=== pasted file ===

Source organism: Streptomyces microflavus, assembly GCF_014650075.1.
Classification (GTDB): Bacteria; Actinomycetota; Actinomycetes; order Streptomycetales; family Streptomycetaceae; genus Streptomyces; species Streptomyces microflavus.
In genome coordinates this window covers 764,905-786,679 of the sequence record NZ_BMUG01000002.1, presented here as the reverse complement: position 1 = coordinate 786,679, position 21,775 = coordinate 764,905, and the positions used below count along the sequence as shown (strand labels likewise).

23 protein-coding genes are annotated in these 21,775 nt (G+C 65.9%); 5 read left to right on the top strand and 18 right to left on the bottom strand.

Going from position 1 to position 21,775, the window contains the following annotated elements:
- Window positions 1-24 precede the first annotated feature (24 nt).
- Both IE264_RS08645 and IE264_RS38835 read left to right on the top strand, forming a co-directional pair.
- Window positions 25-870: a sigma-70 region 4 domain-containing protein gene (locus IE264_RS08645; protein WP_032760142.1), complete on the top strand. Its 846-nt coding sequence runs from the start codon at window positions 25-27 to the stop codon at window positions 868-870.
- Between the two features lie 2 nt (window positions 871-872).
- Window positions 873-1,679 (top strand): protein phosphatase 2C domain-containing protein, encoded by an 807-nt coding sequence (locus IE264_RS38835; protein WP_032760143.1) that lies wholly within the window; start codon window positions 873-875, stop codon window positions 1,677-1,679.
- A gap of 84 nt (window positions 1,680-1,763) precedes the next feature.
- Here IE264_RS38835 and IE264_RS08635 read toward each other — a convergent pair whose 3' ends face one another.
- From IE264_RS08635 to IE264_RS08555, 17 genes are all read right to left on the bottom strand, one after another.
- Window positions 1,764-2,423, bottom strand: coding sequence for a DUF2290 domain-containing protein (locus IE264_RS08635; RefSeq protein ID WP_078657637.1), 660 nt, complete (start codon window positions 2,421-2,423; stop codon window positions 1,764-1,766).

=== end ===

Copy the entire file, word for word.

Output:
Source organism: Streptomyces microflavus, assembly GCF_014650075.1.
Classification (GTDB): Bacteria; Actinomycetota; Actinomycetes; order Streptomycetales; family Streptomycetaceae; genus Streptomyces; species Streptomyces microflavus.
In genome coordinates this window covers 764,905-786,679 of the sequence record NZ_BMUG01000002.1, presented here as the reverse complement: position 1 = coordinate 786,679, position 21,775 = coordinate 764,905, and the positions used below count along the sequence as shown (strand labels likewise).

23 protein-coding genes are annotated in these 21,775 nt (G+C 65.9%); 5 read left to right on the top strand and 18 right to left on the bottom strand.

Going from position 1 to position 21,775, the window contains the following annotated elements:
- Window positions 1-24 precede the first annotated feature (24 nt).
- Both IE264_RS08645 and IE264_RS38835 read left to right on the top strand, forming a co-directional pair.
- Window positions 25-870: a sigma-70 region 4 domain-containing protein gene (locus IE264_RS08645; protein WP_032760142.1), complete on the top strand. Its 846-nt coding sequence runs from the start codon at window positions 25-27 to the stop codon at window positions 868-870.
- Between the two features lie 2 nt (window positions 871-872).
- Window positions 873-1,679 (top strand): protein phosphatase 2C domain-containing protein, encoded by an 807-nt coding sequence (locus IE264_RS38835; protein WP_032760143.1) that lies wholly within the window; start codon window positions 873-875, stop codon window positions 1,677-1,679.
- A gap of 84 nt (window positions 1,680-1,763) precedes the next feature.
- Here IE264_RS38835 and IE264_RS08635 read toward each other — a convergent pair whose 3' ends face one another.
- From IE264_RS08635 to IE264_RS08555, 17 genes are all read right to left on the bottom strand, one after another.
- Window positions 1,764-2,423, bottom strand: coding sequence for a DUF2290 domain-containing protein (locus IE264_RS08635; RefSeq protein ID WP_078657637.1), 660 nt, complete (start codon window positions 2,421-2,423; stop codon window positions 1,764-1,766).